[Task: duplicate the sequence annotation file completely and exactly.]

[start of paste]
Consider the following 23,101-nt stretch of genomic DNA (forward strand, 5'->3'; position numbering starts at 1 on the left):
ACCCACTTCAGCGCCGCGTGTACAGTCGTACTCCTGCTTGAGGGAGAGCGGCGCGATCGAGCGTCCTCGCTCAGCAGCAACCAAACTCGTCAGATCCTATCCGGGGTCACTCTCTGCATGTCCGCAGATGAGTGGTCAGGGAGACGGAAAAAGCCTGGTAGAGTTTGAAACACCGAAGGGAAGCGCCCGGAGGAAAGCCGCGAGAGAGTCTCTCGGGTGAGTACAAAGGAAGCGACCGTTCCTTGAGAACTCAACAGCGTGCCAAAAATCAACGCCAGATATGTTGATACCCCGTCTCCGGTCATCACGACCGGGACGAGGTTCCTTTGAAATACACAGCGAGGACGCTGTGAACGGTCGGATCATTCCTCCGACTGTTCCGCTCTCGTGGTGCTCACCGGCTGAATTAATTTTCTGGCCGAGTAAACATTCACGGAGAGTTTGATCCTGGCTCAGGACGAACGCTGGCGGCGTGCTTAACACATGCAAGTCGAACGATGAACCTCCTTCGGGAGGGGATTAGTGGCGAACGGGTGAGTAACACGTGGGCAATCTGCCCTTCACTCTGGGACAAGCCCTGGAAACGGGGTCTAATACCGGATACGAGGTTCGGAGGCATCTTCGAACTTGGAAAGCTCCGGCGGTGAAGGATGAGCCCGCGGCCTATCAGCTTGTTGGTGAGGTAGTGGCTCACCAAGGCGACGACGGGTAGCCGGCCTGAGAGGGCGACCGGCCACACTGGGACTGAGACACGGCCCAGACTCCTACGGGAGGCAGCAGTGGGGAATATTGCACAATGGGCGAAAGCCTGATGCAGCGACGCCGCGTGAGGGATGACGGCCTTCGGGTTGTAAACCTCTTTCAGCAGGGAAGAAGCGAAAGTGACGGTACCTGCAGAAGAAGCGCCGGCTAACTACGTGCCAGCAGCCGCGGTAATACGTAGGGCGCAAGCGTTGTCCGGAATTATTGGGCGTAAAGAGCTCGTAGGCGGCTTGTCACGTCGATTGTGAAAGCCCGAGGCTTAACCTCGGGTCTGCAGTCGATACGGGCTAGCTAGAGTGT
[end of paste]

Consider the following 23,101-nt stretch of genomic DNA (forward strand, 5'->3'; position numbering starts at 1 on the left):
ACCCACTTCAGCGCCGCGTGTACAGTCGTACTCCTGCTTGAGGGAGAGCGGCGCGATCGAGCGTCCTCGCTCAGCAGCAACCAAACTCGTCAGATCCTATCCGGGGTCACTCTCTGCATGTCCGCAGATGAGTGGTCAGGGAGACGGAAAAAGCCTGGTAGAGTTTGAAACACCGAAGGGAAGCGCCCGGAGGAAAGCCGCGAGAGAGTCTCTCGGGTGAGTACAAAGGAAGCGACCGTTCCTTGAGAACTCAACAGCGTGCCAAAAATCAACGCCAGATATGTTGATACCCCGTCTCCGGTCATCACGACCGGGACGAGGTTCCTTTGAAATACACAGCGAGGACGCTGTGAACGGTCGGATCATTCCTCCGACTGTTCCGCTCTCGTGGTGCTCACCGGCTGAATTAATTTTCTGGCCGAGTAAACATTCACGGAGAGTTTGATCCTGGCTCAGGACGAACGCTGGCGGCGTGCTTAACACATGCAAGTCGAACGATGAACCTCCTTCGGGAGGGGATTAGTGGCGAACGGGTGAGTAACACGTGGGCAATCTGCCCTTCACTCTGGGACAAGCCCTGGAAACGGGGTCTAATACCGGATACGAGGTTCGGAGGCATCTTCGAACTTGGAAAGCTCCGGCGGTGAAGGATGAGCCCGCGGCCTATCAGCTTGTTGGTGAGGTAGTGGCTCACCAAGGCGACGACGGGTAGCCGGCCTGAGAGGGCGACCGGCCACACTGGGACTGAGACACGGCCCAGACTCCTACGGGAGGCAGCAGTGGGGAATATTGCACAATGGGCGAAAGCCTGATGCAGCGACGCCGCGTGAGGGATGACGGCCTTCGGGTTGTAAACCTCTTTCAGCAGGGAAGAAGCGAAAGTGACGGTACCTGCAGAAGAAGCGCCGGCTAACTACGTGCCAGCAGCCGCGGTAATACGTAGGGCGCAAGCGTTGTCCGGAATTATTGGGCGTAAAGAGCTCGTAGGCGGCTTGTCACGTCGATTGTGAAAGCCCGAGGCTTAACCTCGGGTCTGCAGTCGATACGGGCTAGCTAGAGTGT